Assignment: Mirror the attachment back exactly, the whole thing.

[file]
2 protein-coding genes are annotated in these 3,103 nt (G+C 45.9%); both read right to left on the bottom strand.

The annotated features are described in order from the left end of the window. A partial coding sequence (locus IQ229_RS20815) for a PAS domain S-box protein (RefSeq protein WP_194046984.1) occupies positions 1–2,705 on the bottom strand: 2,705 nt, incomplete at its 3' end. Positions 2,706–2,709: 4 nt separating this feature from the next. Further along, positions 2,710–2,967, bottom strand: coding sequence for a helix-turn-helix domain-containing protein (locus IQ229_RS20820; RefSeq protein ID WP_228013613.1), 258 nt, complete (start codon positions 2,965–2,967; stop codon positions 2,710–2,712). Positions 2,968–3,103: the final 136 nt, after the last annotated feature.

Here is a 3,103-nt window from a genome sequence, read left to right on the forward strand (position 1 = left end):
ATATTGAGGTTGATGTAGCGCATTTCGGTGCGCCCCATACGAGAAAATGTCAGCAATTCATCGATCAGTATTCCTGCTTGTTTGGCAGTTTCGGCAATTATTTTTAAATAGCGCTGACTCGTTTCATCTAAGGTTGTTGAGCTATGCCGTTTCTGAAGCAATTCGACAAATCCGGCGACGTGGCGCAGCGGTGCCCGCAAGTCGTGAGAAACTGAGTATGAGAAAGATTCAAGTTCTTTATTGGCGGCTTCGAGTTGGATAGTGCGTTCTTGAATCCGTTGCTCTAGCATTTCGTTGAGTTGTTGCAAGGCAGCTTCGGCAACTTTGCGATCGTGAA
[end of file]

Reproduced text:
2 protein-coding genes are annotated in these 3,103 nt (G+C 45.9%); both read right to left on the bottom strand.

The annotated features are described in order from the left end of the window. A partial coding sequence (locus IQ229_RS20815) for a PAS domain S-box protein (RefSeq protein WP_194046984.1) occupies positions 1–2,705 on the bottom strand: 2,705 nt, incomplete at its 3' end. Positions 2,706–2,709: 4 nt separating this feature from the next. Further along, positions 2,710–2,967, bottom strand: coding sequence for a helix-turn-helix domain-containing protein (locus IQ229_RS20820; RefSeq protein ID WP_228013613.1), 258 nt, complete (start codon positions 2,965–2,967; stop codon positions 2,710–2,712). Positions 2,968–3,103: the final 136 nt, after the last annotated feature.

Here is a 3,103-nt window from a genome sequence, read left to right on the forward strand (position 1 = left end):
ATATTGAGGTTGATGTAGCGCATTTCGGTGCGCCCCATACGAGAAAATGTCAGCAATTCATCGATCAGTATTCCTGCTTGTTTGGCAGTTTCGGCAATTATTTTTAAATAGCGCTGACTCGTTTCATCTAAGGTTGTTGAGCTATGCCGTTTCTGAAGCAATTCGACAAATCCGGCGACGTGGCGCAGCGGTGCCCGCAAGTCGTGAGAAACTGAGTATGAGAAAGATTCAAGTTCTTTATTGGCGGCTTCGAGTTGGATAGTGCGTTCTTGAATCCGTTGCTCTAGCATTTCGTTGAGTTGTTGCAAGGCAGCTTCGGCAACTTTGCGATCGTGAA